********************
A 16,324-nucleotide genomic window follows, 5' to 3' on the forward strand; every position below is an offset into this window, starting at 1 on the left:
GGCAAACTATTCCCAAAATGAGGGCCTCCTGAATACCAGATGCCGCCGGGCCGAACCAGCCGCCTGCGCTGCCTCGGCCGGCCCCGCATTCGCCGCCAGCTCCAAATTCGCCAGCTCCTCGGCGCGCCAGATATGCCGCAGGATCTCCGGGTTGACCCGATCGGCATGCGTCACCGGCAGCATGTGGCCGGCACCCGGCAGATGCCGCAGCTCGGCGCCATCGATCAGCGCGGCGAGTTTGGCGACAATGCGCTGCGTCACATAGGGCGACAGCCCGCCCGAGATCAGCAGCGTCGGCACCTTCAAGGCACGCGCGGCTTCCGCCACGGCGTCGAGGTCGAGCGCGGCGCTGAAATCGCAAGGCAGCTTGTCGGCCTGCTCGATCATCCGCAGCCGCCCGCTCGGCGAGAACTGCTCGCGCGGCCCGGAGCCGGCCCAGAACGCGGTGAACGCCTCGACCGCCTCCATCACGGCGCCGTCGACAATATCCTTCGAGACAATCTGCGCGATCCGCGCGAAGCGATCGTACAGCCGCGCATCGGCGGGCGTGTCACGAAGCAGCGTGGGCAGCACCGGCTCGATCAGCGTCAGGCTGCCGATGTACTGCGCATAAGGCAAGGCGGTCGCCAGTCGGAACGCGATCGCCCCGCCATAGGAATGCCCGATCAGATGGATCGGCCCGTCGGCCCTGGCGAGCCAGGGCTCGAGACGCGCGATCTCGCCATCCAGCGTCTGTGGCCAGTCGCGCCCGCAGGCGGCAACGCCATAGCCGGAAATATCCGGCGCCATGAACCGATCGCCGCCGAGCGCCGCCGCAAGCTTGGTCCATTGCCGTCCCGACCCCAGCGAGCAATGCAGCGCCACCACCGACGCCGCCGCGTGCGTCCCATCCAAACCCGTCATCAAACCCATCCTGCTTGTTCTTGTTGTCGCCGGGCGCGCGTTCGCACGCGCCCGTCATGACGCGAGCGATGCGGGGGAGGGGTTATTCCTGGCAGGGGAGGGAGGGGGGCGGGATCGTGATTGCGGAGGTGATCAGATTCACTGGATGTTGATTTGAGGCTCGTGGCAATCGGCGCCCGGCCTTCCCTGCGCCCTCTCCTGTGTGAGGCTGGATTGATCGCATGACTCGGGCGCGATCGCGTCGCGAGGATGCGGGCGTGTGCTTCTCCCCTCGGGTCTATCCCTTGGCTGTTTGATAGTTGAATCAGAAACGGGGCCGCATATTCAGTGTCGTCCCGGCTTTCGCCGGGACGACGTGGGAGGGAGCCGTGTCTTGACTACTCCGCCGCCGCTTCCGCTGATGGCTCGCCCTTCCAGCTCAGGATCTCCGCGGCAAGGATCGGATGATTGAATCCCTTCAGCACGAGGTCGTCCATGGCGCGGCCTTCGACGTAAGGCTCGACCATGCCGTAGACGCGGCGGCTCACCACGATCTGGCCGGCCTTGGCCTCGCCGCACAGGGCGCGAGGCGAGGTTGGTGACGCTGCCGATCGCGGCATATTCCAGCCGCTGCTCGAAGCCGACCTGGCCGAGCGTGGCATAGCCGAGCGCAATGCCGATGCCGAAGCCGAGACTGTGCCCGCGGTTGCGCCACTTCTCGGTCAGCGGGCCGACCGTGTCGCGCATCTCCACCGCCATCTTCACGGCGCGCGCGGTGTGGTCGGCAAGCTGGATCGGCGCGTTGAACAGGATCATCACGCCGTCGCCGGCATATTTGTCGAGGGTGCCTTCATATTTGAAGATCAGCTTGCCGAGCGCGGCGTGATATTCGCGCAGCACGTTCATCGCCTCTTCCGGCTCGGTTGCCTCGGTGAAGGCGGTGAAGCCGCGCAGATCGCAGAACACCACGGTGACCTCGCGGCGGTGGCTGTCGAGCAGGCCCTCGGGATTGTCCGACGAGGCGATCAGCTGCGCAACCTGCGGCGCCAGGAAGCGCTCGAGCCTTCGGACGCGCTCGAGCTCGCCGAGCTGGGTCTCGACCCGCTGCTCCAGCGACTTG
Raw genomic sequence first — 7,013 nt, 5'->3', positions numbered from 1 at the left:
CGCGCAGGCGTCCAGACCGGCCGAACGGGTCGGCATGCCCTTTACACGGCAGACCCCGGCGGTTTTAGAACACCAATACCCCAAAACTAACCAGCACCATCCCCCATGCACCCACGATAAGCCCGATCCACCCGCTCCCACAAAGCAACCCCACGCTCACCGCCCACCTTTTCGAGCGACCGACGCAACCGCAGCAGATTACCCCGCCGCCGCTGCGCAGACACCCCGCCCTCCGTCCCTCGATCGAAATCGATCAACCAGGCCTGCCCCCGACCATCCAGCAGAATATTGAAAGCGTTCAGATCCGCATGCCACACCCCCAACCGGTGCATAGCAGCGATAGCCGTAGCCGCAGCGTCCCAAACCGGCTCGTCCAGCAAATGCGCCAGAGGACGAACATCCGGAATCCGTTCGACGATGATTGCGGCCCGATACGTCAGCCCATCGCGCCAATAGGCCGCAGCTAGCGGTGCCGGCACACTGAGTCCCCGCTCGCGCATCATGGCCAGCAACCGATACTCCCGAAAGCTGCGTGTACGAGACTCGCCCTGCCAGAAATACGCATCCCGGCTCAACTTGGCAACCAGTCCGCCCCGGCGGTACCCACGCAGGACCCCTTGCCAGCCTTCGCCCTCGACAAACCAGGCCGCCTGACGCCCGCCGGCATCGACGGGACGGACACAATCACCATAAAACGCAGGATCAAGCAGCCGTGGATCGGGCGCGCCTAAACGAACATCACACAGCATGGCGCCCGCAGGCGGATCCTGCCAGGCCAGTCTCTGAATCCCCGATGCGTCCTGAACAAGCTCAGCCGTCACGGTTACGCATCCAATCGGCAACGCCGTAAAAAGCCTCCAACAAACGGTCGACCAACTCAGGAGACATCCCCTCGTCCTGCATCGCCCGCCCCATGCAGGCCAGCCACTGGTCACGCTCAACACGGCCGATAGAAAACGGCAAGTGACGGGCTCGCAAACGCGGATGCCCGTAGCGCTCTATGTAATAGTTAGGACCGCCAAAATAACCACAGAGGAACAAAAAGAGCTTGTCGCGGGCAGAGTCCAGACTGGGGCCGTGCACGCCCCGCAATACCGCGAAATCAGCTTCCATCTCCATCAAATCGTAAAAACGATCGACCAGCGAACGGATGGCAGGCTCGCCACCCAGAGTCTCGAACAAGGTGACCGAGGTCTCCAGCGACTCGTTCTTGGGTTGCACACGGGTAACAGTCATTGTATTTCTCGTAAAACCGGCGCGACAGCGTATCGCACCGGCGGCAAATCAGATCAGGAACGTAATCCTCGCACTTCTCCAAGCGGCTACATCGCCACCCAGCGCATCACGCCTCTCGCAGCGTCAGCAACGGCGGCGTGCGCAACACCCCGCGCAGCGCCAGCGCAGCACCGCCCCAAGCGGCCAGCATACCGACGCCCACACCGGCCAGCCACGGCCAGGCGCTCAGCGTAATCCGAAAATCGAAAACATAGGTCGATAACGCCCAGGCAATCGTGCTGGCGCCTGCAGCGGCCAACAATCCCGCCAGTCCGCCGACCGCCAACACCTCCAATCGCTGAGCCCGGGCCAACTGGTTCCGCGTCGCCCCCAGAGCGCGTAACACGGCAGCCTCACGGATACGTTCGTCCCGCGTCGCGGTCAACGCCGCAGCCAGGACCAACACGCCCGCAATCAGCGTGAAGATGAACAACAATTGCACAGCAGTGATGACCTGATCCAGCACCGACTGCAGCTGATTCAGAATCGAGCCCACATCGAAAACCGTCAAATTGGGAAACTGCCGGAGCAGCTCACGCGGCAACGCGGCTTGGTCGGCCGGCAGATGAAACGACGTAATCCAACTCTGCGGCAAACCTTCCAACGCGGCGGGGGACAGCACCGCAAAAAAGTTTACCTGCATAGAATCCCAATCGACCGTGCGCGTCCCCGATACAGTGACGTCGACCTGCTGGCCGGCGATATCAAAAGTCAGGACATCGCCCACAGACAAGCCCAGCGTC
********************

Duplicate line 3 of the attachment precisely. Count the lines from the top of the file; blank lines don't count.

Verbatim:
Raw genomic sequence first — 7,013 nt, 5'->3', positions numbered from 1 at the left: